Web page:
by Scott Erdley
Erdley, S. (2014). Future Column – v201401. Online Journal of Nursing Informatics (OJNI), 18(1), Available at http://ojni.org/issues/?p=3079
It is all about the future. What is ‘it’? Speculation by pundits and would-be futurists, that is. If you think about it the future is tantalizingly close, mere milliseconds in front of us, constantly morphing into the present even as we look for the future. Anyway, more to the point of this exposition, the future of healthcare is a lot farther off and yet closer than ever. Case in example – Dr. Bertalan Meskó, MD, PhD, a young Hungarian physician, of increasing import among up & coming physicians and healthcare professionals, looking ahead to see what should be included in the patient-focused future.
He has authored a recent publication (Social Media in Clinical Practice), author of the site ‘Webcina’ (a curated website of healthcare topics for patients and professionals) as well as a published white paper title “The guide to the future of medicine: Bringing disruptive technologies to medicine & healthcare. His view of the future clearly and intimately includes technology, in its many forms, and how the technology is applied to patient care. He has numerous presentations to a variety of healthcare professionals; and each presentation addresses the use of technology for patient care in the now, near future, and far future. Bertalan believes in the use of social media for education as well as care. He is an avid tweeter and retweeter. Just search for him on Twitter to follow his very interesting and intriguing postings.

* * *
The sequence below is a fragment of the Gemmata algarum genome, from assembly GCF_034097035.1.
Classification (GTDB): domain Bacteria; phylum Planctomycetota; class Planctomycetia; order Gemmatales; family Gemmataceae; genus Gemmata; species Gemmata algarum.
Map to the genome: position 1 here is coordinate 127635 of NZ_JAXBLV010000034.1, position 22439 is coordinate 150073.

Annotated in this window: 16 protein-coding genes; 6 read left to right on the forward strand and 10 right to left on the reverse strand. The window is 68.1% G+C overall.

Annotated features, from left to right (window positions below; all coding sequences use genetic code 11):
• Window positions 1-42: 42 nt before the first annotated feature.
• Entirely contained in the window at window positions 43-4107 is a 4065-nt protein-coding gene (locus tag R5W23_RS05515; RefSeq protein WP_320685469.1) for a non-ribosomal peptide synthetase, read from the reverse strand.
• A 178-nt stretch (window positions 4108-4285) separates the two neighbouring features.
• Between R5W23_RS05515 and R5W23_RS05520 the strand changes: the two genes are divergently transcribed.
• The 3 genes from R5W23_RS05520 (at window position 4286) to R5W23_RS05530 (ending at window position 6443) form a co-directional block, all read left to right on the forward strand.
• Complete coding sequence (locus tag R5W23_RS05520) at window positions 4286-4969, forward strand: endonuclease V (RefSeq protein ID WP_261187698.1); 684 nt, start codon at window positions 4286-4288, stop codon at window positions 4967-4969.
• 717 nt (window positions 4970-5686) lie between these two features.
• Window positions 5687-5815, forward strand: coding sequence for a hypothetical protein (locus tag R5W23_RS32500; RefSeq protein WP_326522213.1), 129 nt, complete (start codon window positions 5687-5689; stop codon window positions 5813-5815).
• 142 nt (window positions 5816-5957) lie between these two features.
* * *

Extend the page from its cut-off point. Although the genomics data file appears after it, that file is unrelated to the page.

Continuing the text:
Then there is the TED series called Ted Talks (www.ted.com). This non-profit organization addresses a plethora of topics including healthcare. Presenters are restricted to 15 minutes for their presentation. Talks have addressed topics ranging from organ donation, organ recreation, printing organs to robotics and patient care. Most, if not all talks, are video recorded; one can search on pretty much any topic including the future.
And finally there are the many yearly conferences and or exhibitions by technology companies and or multiple vendors displaying their ‘latest and greatest’ technology. Apple’s yearly conferences always generate a buzz among the faithful. The CES generates its own buzz among techies and consumer techies. Some of the technologies offered do in fact catch on. Many, though, do not. Even Apple, with its strong stock and innovative track record, has stumbled (see Newton).
It is not about the technology, though, it is about the human use of these assorted tools. And for us, as health providers, more importantly it is about these tools and patient care. And so one can ask, what’s in your future? And so the New Year goes – the future is now the present. Happy futuring (YMMV)!
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